One hundred years ago, the archtop mandolin was still a relatively new invention. Of course, this new style—with its carved top and carved back—was spearheaded by a clever luthier named Orville Gibson. In July 1917, the Gibson Mandolin-Guitar Co. opened production in its new location at 225 Parsons Street in Kalamazoo, Mich. From that location, Gibson would go on to build first the most iconic mandolins and then later some of the most iconic guitars ever made in the United States.
This 1918 Gibson A Mandolin is an excellent example of an early Parsons Street mandolin. Until 1922, every Gibson mandolin had an oval sound hole. While this design eventually lost favor to the f-hole design, there's something sweet and unmistakable about the tone of a prewar oval-hole mandolin. They are warm and well-rounded, and their sound seems more connected to traditional and old-time styles of music.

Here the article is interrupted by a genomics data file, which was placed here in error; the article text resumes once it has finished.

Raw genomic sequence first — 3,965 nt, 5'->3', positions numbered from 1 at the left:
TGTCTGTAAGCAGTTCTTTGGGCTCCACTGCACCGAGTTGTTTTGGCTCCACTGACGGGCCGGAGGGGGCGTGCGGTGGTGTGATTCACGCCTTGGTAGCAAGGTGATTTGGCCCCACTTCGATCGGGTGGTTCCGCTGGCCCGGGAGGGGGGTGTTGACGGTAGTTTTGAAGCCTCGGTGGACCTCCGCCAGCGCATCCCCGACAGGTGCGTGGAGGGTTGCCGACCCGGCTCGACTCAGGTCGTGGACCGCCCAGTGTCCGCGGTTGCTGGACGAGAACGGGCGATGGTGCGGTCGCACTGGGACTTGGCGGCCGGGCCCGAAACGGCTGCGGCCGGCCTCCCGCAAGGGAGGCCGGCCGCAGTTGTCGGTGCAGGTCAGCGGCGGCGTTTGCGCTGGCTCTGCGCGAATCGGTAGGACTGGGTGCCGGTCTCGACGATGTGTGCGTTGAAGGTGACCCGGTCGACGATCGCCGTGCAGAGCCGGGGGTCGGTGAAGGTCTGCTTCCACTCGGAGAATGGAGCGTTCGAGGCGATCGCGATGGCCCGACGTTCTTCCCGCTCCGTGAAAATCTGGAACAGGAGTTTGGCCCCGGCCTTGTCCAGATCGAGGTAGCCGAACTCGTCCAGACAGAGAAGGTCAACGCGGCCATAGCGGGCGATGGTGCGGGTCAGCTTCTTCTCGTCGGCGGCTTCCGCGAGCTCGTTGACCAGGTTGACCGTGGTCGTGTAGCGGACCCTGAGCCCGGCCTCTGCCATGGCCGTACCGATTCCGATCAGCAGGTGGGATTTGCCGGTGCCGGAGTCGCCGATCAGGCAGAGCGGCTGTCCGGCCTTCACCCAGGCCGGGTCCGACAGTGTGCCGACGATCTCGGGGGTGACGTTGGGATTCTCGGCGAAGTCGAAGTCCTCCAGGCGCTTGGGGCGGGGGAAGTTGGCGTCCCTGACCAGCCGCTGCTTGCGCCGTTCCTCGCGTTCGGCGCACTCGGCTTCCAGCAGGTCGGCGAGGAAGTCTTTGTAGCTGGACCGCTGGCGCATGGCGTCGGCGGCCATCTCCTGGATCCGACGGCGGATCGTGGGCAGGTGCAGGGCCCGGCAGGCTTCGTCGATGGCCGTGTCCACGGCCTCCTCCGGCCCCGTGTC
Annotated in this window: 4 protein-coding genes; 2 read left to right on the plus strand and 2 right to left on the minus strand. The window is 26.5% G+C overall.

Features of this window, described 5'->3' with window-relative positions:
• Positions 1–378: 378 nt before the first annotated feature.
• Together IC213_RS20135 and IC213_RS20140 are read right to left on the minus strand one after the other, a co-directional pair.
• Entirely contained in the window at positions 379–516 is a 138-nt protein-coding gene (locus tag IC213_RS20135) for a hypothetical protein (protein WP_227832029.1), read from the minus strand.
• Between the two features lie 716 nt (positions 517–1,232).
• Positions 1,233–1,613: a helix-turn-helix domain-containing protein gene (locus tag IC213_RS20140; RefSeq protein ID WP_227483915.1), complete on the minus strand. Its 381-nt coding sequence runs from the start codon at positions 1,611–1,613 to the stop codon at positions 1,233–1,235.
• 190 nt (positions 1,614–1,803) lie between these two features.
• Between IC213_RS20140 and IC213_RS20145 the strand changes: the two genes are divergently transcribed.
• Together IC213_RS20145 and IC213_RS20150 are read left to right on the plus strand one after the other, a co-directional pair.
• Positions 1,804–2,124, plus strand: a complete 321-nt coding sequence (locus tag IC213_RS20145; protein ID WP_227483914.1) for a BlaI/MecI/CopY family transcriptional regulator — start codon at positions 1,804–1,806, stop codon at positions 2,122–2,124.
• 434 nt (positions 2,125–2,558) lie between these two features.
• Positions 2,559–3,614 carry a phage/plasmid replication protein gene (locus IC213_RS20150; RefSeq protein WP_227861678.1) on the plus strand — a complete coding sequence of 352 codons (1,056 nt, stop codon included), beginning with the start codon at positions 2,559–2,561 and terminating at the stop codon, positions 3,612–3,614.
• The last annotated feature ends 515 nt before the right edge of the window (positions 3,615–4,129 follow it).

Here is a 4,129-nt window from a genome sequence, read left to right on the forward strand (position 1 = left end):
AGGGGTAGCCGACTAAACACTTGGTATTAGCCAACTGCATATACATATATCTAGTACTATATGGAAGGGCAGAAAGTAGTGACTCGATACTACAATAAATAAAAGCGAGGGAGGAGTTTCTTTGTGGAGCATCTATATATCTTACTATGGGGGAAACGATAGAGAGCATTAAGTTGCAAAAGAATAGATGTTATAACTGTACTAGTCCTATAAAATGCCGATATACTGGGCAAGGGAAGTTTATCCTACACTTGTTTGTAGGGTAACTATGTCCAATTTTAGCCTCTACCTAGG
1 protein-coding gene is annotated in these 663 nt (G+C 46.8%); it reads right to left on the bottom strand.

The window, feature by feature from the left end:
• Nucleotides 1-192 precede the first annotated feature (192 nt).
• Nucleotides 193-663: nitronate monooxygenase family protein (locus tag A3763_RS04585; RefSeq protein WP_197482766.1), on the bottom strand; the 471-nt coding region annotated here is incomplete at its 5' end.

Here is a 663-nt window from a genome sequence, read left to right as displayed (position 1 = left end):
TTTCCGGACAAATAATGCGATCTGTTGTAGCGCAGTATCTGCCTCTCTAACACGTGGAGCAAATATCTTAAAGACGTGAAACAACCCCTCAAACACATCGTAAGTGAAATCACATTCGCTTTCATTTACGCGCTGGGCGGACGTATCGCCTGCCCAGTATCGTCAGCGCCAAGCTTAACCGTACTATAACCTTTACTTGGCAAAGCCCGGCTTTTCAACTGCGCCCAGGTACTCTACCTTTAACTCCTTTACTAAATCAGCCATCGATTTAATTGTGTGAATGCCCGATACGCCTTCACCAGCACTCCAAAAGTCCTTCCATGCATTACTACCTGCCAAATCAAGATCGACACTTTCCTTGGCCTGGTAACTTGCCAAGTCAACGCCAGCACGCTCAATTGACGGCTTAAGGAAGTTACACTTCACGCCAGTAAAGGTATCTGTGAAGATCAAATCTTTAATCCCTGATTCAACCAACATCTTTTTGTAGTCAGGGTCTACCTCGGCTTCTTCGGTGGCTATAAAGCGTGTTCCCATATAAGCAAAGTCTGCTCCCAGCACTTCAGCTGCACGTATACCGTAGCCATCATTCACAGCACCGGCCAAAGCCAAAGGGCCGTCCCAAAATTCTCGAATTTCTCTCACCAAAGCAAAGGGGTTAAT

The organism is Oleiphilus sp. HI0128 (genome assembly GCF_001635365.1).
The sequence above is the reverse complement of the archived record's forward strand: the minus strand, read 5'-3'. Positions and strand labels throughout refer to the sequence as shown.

This 1918 Gibson A is a joy to play, and it has been nicely preserved over the last century (and counting!). In 1918, the Model As came in the standard brown finish, and simple under-stated appointments provided the perfect match. This mandolin has lost its original pickguard, but it sports a period-appropriate 1-piece, compensated bridge and its original engraved "the Gibson tailpiece." Its nut and German-made tuning machines appear to be original, as well. As for repairs, its center top seam may have been re-glued, but that's pretty much all we can find.
This 1918 Gibson A plays well and produces thick, refined tone that has been enriched by the last 101 years. There are plenty of songs left in this old mandolin!